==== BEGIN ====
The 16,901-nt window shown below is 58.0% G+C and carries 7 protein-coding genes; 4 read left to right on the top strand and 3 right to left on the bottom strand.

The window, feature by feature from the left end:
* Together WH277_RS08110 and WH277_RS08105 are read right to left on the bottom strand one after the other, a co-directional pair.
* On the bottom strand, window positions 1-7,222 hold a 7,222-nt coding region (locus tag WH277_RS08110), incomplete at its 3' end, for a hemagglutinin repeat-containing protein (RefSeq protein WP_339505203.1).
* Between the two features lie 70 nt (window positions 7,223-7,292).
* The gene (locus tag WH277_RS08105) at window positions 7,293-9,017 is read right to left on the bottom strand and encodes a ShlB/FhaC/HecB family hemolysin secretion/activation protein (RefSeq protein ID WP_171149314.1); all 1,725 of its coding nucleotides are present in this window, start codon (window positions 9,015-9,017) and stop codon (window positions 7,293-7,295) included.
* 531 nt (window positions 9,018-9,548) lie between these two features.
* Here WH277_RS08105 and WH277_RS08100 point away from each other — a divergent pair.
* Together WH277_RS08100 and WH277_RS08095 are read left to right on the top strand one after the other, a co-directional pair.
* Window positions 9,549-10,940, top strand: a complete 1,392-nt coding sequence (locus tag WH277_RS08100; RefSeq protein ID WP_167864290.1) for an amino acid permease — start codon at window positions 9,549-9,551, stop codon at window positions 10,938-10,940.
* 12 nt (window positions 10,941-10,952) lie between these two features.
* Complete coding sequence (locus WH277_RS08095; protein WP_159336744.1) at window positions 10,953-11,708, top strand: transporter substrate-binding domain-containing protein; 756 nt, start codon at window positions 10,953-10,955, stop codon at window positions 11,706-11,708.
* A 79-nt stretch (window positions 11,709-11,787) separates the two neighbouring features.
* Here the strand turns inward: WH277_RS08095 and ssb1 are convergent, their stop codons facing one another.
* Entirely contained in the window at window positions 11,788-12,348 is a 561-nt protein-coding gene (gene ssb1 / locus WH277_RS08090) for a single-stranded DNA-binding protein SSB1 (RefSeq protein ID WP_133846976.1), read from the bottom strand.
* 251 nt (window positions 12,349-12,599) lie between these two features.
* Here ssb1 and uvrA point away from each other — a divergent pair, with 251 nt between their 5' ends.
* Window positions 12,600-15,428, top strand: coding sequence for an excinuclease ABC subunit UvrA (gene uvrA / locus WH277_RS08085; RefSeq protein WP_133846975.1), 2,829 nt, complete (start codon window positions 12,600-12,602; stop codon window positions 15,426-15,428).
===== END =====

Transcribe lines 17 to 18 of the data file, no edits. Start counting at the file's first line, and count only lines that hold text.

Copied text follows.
* Here ssb1 and uvrA point away from each other — a divergent pair, with 251 nt between their 5' ends.
* Window positions 12,600-15,428, top strand: coding sequence for an excinuclease ABC subunit UvrA (gene uvrA / locus WH277_RS08085; RefSeq protein WP_133846975.1), 2,829 nt, complete (start codon window positions 12,600-12,602; stop codon window positions 15,426-15,428).